The rest is history: she subsequently became, and has since remained, the most successful jazz singer of our time.
Twenty years after we met, Diana sent me an e-mail thanking me for writing about her in the Journal. “Of all the many pieces I’ve written through the years, I think I might just be proudest of that one,” I replied. “It means the world to me to know that I was able to help when it mattered.”
I didn’t include “A Soulful Star in the Making” in the Teachout Reader because I’d already spun most of it into the liner notes that I wrote for All for You. It’s not available on line, and so far as I know, it’s never been reprinted in any format since its original publication. That being the case, I thought I’d post it here. Rarely have I written anything that was more prescient.
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Most jazz singers play a little piano, and a surprisingly large number of jazz pianists dabble, some quite adeptly, in singing. But you can count on the fingers of one hand the musicians who have won fame wearing both hats simultaneously. Fats Waller leads the list, of course, followed by Nat “King” Cole, best known to present-day listeners for his smooth vocal stylings but also regarded by many connoisseurs as the greatest all-around jazz pianist ever. More recently, Shirley Horn has finally broken out of the straitjacket of local celebrity to become a bonafide jazz star in her own right.
And that was about it—until Diana Krall came along.
Ms. Krall, a twentysomething native of British Columbia who moved to the United States in 1990 to take a crack at the big time, could have made it as a singer without knowing how to find middle C on a keyboard. Her low, grainy, insinuating alto sounds like wild honey with a spoonful of scotch, and strong men have been known to mop their brows and think inappropriate thoughts when she dims the lights and slows down the tempo. Yet Ms. Krall is also a hard-charging pianist who likes nothing better than to cut in the afterburners and cook. It’s quite a combination: a bluesy balladeer who can turn around and swing you into bad health.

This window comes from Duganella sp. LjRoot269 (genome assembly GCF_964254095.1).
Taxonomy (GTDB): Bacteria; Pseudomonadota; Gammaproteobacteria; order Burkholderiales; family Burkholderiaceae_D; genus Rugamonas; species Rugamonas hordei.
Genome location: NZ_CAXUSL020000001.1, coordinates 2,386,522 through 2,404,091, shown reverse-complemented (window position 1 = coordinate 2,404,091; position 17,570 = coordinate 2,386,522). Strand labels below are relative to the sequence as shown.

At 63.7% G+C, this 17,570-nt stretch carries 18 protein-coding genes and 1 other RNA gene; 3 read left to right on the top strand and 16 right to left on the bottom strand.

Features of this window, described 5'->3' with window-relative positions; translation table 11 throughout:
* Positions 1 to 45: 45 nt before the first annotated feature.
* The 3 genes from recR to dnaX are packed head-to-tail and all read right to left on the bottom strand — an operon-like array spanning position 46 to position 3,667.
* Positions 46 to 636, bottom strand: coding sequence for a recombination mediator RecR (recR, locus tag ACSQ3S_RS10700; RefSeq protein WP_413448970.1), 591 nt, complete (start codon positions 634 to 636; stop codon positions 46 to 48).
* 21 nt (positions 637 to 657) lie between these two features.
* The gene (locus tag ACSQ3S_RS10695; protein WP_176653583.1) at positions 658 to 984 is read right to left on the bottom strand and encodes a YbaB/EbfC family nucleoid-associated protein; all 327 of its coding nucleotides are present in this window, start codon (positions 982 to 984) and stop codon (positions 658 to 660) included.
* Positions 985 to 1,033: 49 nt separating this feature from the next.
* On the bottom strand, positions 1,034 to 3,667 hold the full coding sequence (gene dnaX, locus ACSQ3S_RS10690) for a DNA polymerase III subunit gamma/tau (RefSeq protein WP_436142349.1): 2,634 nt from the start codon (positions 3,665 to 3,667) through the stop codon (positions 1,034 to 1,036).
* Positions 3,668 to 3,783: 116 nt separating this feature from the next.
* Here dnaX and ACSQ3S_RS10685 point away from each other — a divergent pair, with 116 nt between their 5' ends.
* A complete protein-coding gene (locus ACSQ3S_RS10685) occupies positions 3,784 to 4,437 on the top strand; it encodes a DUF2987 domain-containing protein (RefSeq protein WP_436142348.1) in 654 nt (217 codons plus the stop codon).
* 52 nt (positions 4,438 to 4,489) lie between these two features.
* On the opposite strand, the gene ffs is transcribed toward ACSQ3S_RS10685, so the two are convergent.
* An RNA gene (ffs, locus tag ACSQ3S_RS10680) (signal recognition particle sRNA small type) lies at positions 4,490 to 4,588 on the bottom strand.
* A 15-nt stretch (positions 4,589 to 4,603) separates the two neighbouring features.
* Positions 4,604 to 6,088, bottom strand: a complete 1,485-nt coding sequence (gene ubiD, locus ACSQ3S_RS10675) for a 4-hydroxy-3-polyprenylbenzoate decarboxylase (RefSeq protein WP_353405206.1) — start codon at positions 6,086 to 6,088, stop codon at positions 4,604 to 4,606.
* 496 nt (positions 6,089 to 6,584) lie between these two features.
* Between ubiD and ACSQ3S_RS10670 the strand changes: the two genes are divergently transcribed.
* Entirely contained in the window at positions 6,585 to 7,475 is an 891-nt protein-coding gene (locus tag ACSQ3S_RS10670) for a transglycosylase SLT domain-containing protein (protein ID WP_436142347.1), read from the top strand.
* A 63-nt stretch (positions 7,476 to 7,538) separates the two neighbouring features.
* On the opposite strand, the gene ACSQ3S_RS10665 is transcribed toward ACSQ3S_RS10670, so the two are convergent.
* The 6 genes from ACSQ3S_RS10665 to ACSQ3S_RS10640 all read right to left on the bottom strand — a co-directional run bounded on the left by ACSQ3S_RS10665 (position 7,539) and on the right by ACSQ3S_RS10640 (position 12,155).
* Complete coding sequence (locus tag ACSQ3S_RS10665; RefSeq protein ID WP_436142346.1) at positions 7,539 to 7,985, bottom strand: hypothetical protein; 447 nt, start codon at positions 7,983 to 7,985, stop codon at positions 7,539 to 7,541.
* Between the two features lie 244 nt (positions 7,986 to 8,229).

Small wonder that Ms. Krall came to the attention of GRP Records, which has just released her first American album, Only Trust Your Heart, a superb collection of cobweb-free standards featuring a stellar lineup of sidemen, among them Ray Brown, jazz’s most valuable bass player. Mr. Brown’s presence on Only Trust Your Heart is no fluke: He heard Ms. Krall playing in a Canadian restaurant 13 years ago, took her under his wing and started talking her up.
Ray Brown is not Diana Krall’s only illustrious mentor. At his urging, Ms. Krall came south in 1983 to study with Jimmy Rowles, the nonpareil accompanist who has played for everybody from Billie Holiday to Ella Fitzgerald, and who is himself one of the best part-time singers in jazz. “I heard him on the radio one night singing ‘My Buddy,’ and I really connected with it,” she recalls. “It wasn’t flashy; it wasn’t about perfection. It was about harmony, subtlety, understatement, beauty. That’s what he taught me about: beauty. Working with him has been the most important thing for me.”